Intrauterine insemination has been used in domestic animals since the early 1900s. Human artificial insemination was first used for infertility in the 1940s. IUI is usually performed with fertility drugs for the woman. This procedure is a low-tech, cost-effective option.
Candidates for IUI
The IUI procedure is an effective treatment for many causes of infertility. The most significant factor in IUI is female age. Intrauterine insemination does not have good chances for women over 40 years of age. IUI also has reduced success rates for younger women with elevated day 3 FSH levels or other indications of a reduced ovarian reserve. IUI is not used for men with low sperm count, poor sperm movement (motility), or abnormally shaped sperm. Candidates for IUI are:
- Female with mild endometriosis
- Mild male factor infertility
- Female with ovulation problems
- Female with cervical factor infertility
Insemination should be used for a maximum of three months in women who ovulate on their own. It is reasonable to attempt IUI longer for women who have been given drugs to ovulate and those with polycystic ovarian syndrome (PCOS).
Evaluation and Tests before IUI
Before starting an IUI treatment cycle, women must undergo a special x-ray test called a hysterosalpingogram. This test shows if or not at least one fallopian tube is open. The male partner must provide a semen specimen to assess for sperm count, motility, and shape. In additions, both couples are tested for infectious diseases.
The IUI Process
The steps of the intrauterine insemination process are:
- Ovulation stimulation – The woman is given mediations to stimulate the development of multiple eggs, and ovulation is timed with insemination.
- Semen sample – A semen sample is produced by masturbation after a period of abstinence from ejaculation.
- Sperm washing – The semen is “washed” in the laboratory, where the sperm is separated from other semen components. Sperm washing allows for a concentrated sperm volume.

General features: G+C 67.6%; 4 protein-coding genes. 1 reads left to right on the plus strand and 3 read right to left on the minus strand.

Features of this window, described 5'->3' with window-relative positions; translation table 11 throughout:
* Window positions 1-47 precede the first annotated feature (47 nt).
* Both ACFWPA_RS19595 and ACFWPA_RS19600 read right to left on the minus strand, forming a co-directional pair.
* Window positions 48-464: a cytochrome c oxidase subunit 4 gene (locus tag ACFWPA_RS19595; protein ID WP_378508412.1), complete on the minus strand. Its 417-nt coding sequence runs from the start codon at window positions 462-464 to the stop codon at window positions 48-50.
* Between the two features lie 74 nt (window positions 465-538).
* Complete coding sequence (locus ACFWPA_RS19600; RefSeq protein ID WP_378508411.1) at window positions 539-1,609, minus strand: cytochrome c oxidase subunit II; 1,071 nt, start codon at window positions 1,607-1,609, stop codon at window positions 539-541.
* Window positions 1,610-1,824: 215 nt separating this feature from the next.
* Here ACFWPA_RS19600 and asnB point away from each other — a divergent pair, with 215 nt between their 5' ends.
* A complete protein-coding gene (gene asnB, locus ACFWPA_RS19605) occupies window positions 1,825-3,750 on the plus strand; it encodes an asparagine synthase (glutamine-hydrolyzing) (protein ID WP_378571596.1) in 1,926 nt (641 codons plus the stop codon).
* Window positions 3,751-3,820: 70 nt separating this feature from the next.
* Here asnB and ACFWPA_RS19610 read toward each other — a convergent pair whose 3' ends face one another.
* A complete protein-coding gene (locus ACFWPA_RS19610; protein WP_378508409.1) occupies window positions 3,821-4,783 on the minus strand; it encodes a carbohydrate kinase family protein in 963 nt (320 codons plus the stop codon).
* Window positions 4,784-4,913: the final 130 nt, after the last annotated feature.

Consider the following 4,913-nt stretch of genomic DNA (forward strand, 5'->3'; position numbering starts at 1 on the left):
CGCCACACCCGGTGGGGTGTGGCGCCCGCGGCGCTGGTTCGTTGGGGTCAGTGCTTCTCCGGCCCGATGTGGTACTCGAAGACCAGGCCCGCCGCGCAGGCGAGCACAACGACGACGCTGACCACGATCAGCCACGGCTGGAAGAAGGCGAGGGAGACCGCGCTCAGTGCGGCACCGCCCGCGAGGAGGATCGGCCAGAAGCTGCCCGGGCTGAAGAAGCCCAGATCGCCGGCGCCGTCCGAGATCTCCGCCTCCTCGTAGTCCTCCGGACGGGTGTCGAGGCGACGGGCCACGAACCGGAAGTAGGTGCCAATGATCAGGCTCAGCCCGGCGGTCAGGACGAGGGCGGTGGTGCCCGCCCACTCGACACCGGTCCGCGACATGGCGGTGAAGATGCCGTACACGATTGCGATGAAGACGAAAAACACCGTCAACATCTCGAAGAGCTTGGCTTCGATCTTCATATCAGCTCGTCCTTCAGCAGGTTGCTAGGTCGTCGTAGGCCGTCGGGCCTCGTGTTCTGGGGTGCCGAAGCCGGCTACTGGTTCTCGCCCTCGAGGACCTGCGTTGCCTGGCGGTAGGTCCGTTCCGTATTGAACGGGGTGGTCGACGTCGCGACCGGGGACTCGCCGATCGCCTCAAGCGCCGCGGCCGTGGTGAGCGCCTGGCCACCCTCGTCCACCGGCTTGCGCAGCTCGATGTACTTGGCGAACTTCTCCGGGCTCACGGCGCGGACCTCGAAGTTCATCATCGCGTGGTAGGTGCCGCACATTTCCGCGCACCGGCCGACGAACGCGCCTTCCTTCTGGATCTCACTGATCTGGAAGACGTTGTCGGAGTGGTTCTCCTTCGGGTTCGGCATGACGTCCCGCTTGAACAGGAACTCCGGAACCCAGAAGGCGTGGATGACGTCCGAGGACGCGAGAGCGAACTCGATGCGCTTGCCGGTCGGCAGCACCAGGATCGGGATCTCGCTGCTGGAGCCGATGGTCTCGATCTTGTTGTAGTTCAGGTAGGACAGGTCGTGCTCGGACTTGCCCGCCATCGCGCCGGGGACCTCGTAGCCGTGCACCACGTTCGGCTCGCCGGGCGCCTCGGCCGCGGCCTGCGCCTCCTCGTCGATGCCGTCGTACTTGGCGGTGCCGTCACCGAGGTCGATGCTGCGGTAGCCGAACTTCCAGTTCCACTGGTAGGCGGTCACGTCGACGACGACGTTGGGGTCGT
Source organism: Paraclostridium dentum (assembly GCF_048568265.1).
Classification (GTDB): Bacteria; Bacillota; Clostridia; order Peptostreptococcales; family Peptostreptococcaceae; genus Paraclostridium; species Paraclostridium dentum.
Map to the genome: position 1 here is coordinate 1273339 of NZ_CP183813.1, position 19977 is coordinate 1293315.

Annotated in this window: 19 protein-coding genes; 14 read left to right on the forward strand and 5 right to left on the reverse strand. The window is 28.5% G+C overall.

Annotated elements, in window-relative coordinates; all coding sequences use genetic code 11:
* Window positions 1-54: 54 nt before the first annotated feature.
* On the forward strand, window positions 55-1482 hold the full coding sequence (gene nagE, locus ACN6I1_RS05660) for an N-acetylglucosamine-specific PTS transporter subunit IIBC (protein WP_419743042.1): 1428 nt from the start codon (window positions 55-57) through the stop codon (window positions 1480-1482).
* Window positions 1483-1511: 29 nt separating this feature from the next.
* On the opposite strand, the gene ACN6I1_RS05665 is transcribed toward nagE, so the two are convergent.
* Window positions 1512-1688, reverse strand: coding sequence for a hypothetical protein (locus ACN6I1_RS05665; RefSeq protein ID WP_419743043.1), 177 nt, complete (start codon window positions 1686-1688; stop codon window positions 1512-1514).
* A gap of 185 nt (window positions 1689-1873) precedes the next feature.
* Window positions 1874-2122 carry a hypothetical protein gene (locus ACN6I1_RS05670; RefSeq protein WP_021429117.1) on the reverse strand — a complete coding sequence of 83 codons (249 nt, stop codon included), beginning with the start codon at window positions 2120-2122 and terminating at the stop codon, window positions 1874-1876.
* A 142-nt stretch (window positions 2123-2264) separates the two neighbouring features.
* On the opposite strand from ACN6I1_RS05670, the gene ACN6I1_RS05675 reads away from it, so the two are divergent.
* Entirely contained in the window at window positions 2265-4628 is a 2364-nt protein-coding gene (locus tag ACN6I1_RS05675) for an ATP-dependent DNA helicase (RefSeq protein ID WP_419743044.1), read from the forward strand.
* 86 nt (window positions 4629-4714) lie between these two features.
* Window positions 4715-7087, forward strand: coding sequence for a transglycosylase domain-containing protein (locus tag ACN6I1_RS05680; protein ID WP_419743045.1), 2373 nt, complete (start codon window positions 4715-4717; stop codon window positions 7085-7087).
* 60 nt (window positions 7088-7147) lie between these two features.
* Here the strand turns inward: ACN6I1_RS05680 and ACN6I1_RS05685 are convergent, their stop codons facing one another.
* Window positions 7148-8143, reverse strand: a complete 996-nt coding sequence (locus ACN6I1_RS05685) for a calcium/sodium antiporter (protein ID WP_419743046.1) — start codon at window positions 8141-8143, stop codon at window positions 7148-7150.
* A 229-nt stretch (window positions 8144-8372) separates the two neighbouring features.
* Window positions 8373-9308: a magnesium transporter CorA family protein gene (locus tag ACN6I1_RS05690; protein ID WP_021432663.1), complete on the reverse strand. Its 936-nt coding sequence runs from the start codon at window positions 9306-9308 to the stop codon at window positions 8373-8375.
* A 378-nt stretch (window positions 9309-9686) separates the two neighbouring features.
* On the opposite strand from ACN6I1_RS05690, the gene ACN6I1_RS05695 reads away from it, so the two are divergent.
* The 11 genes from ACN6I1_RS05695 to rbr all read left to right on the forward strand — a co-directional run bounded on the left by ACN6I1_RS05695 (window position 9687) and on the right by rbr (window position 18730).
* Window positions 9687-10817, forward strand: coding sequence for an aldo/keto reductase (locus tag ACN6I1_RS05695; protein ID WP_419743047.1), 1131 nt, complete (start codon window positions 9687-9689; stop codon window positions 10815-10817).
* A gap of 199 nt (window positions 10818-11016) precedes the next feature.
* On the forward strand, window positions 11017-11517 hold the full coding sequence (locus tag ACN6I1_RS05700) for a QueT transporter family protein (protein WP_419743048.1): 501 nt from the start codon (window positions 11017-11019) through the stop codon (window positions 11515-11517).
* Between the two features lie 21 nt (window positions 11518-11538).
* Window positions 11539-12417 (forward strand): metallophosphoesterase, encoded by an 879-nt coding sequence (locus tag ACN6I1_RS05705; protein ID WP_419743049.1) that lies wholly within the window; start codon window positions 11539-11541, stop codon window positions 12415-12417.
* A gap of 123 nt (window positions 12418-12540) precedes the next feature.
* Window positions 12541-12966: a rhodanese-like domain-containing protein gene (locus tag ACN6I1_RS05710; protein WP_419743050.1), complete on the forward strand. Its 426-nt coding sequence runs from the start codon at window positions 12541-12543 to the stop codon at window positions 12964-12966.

- Insemination – A speculum is placed into the woman’s vagina, and the concentrated sperm are placed in the uterine cavity using a flexible, thin catheter.
IUI Success Rates
Many clinical studies show that intrauterine insemination with medications gives a higher success rate. These fertility drugs either stimulate the development of multiple eggs or increase ovulation. Intrauterine insemination is used for women under age 35, couples who have been trying for two years, men with normal sperm, and couples with unexplained infertility. Success rates are:
- 15% chance of live birth with injectable FSH medication and IUI for up to three cycles
- 10% chance of live birth using Clomid for up to three cycles
- 55% chance of live birth with one IVF cycle
Before trying other forms of assisted reproductive technology (ART), a couple should at least try three attempts of intrauterine insemination. For a female age 40 years or older, or a woman with a low ovarian reserve, IVF should be considered after 1-2 failed IUI attempts. In vitro fertilization has a higher success rate than IUI, so many couples choose to move on to this procedure when IUI fails.
Third Party Reproduction
IUI can be done using donor sperm, which is called donor insemination. Use of another man’s sperm is done when the male partner’s sperm quality is so severely damaged that it cannot be used for IUI or in vitro fertilization. Donor insemination is also an option for single women and lesbian couples who wish to have a baby.
With several fertility centers in Irvine, Glendale, Torrance and Corona, Pacific Reproductive Center provides comprehensive IVF and IUI treatments with incredible success rates. Call us Today!